about sivananda yoga
The yoga taught at Light Yoga Space follows the Indian tradition of knowledge passed from teacher to student over a period of many hundreds of years. The lineage followed here was founded by Adi Shankaracharya in the 8th century CE, although the knowledge precedes this date by many thousands of years.
One of the first teachers to bring these practices of yoga to the west was Swami Vishnudevananda sent by his yoga master Swami Sivananda in 1957. He established what is now the Sivananda Yoga Vedanta Organisation. All of our teachers have trained in the Sivananda tradition
A Sivananda Yoga session follows a specific sequence of classical hatha yoga postures, breathing exercises and relaxation techniques.
Please scroll down to learn about:
Our yoga masters, Swami Sivananda and Swami Vishnudevananda
The 5 points of yoga
Our Yoga Masters
Swami Vishnudevananda came to the West from India in 1957. He was sent by Swami Sivananda to spread the positive teachings of yoga. With very little money in his pocket he dedicated his life to selflessly spreading these teachings.
A Sivananda yoga class will stick closely to the teachings of the classical yoga scriptures as taught by Swami Sivananda. Whilst there is a strong focus on the exercises and physical benefits of yoga, we also focus on other more subtle aspects of yoga such as breathing, relaxation, healthy eating, meditation & positive thinking
All of our teachers have trained exclusively with Sivananda Yoga Vedanta - a worldwide organisation established by Swami Vishnudevananda, dedicated to the teachings of yoga, and offering worldwide yoga training and yoga teacher training courses.
The Five Points of Yoga
Yoga is not just an exercises routine but an entire lifestyle of physical, mental and spiritual health and well-being. Swami Vishnudevananda encapsulated the main essence of the yogic teachings in these five lifestyle points:
1. Proper Exercise (Asana)
2. Proper Breathing (Pranayama)
3. Proper Relaxation
4. Heathy Eating
5. Positive Thinking & Meditation
1. Proper Exercise
The Yoga Postures
A yoga posture is called an ‘Asana’ or steady pose. The Yoga Asanas are meant to be held for some time in a steady and relaxed way. Really learning to relax in a posture takes time in the beginning we concentrate on increasing flexibility, strength and concentration.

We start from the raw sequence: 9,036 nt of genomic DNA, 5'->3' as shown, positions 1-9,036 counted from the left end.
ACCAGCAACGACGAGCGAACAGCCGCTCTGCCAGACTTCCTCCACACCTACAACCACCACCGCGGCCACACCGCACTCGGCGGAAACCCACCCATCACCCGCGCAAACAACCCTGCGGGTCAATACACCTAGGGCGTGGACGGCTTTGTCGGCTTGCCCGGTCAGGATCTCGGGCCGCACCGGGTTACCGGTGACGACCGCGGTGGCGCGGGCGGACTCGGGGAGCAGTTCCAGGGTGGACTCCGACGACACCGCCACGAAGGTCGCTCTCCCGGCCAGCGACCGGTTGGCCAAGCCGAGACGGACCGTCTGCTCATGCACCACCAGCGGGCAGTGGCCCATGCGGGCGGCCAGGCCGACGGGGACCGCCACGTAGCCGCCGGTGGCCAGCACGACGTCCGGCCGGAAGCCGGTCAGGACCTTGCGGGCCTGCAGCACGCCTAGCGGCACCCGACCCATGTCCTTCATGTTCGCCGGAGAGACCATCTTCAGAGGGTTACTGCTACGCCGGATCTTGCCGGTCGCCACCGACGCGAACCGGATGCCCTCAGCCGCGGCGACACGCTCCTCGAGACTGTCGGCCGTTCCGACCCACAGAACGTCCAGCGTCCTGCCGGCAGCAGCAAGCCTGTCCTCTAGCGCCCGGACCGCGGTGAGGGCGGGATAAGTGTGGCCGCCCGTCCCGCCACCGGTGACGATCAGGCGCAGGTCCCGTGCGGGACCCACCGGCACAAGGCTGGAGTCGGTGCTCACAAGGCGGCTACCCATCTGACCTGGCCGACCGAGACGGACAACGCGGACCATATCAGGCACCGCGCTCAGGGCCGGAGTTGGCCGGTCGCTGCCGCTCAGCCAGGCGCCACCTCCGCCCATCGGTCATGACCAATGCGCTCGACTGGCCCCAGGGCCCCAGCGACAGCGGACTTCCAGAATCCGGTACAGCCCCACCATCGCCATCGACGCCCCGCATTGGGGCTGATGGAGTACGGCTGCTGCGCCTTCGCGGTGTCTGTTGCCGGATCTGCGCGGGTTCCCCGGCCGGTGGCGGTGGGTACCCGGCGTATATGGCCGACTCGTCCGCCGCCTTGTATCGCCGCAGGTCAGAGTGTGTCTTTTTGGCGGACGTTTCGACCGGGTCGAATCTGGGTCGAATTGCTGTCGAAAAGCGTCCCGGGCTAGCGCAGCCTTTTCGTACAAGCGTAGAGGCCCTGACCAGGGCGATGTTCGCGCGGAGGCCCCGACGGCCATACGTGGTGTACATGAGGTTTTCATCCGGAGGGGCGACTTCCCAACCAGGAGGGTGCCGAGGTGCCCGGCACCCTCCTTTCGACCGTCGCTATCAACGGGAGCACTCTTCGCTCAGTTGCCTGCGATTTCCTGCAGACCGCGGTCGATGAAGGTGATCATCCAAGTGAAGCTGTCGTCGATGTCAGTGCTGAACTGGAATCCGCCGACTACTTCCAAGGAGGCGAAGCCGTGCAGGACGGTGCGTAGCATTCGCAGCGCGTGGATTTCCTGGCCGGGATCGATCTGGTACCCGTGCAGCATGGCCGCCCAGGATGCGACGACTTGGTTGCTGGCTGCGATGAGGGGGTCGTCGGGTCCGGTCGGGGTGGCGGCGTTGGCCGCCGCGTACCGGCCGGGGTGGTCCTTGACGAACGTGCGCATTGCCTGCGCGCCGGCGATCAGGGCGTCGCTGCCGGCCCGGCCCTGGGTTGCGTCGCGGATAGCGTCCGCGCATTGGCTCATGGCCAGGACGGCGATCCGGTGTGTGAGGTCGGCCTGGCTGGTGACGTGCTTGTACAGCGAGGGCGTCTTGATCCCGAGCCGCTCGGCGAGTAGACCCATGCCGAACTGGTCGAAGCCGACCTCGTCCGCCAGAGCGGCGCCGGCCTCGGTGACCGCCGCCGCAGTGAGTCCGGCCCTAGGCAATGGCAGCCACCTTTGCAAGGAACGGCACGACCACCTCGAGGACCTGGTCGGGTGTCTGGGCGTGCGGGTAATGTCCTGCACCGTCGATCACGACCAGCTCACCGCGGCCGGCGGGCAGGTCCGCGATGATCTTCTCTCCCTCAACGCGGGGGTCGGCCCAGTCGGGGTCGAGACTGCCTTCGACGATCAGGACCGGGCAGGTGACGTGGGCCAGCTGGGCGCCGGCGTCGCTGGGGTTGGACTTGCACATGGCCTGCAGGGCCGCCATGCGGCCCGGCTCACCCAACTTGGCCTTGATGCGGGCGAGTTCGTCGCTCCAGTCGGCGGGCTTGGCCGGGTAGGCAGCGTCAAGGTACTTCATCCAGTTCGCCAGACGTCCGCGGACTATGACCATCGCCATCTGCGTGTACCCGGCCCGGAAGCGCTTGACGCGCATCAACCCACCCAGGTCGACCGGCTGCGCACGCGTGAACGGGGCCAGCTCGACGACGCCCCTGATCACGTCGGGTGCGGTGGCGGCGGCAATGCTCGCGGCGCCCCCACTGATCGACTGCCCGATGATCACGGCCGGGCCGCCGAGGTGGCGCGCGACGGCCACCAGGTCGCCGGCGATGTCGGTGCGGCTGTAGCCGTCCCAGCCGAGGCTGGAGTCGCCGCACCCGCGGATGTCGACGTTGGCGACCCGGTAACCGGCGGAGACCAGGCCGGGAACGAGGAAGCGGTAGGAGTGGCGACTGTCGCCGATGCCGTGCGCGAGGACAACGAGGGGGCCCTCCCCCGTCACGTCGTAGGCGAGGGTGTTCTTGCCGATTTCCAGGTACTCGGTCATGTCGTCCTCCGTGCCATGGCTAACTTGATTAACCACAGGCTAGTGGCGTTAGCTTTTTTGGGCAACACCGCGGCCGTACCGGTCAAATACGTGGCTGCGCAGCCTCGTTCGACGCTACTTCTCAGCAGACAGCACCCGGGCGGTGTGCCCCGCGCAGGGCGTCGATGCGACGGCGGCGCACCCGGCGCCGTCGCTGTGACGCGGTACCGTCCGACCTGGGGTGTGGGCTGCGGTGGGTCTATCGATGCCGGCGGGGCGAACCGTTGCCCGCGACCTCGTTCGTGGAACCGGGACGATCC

The Benefits of Practicing Hatha Yoga
In yoga the body is regarded as a vehicle for the soul on its journey towards self-realisation. So whilst the yogic practices do have a wonderfully health enhancing impact on the body they also strengthen the mental faculties and spirit as well.
The Benefits of a regularly maintained Sivananda Hatha Yoga practice are innumerable. They can include:
General good health and well-being
A healthy spinal column, muscles and joints
Increased lubrication of the joints ligaments and tendons
Massage and stimulation of the internal organs
Reduced muscle tension
Relief from aching and tight muscles
Relief from back and neck pain
Development of core stability & strength
Better body posture
Help in the prevention of RSI
A strong metabolism
A strong immune system
A strong nervous system
Improved sense of balance
Improved concentration and focus
Reduced mental stress
Increased energy levels
A more positive mental attitude
Balanced left and right brain activity
Increased creative thinking
Increased spiritual awareness
Mind Body Soul connection
Feelings of inner stability, contentment & peace of mind
2. Proper Breathing
Why practice breathing?
Breath is life force without breath there is no life. We breathe every minute of every day, mostly unconsciously for survival. But conscious breathing can bring tremendous awareness and richness to life experience.
The yoga scriptures teach that the mind, thoughts and emotions are intricately linked to the breath. If we can control our breath we can control our own minds and vice versa.
A Yoga practitioner experiences a deep connection with body and mind through breath. Proper breath control can take a lifetime we practice daily and do our best and achieve many benefits.
The problem with shallow breath
Most people use only some of their lung capacity for breathing. They breathe shallowly, barely expanding the ribcage. This can createhunched shoulders and tension in the back and neck. Also emotionally we can remain quite disconnected through shallow breathing.
The breathing exercises are called Pranayama. Prana means energy by learning to control our breath we are also learning to control the flow of subtle energy.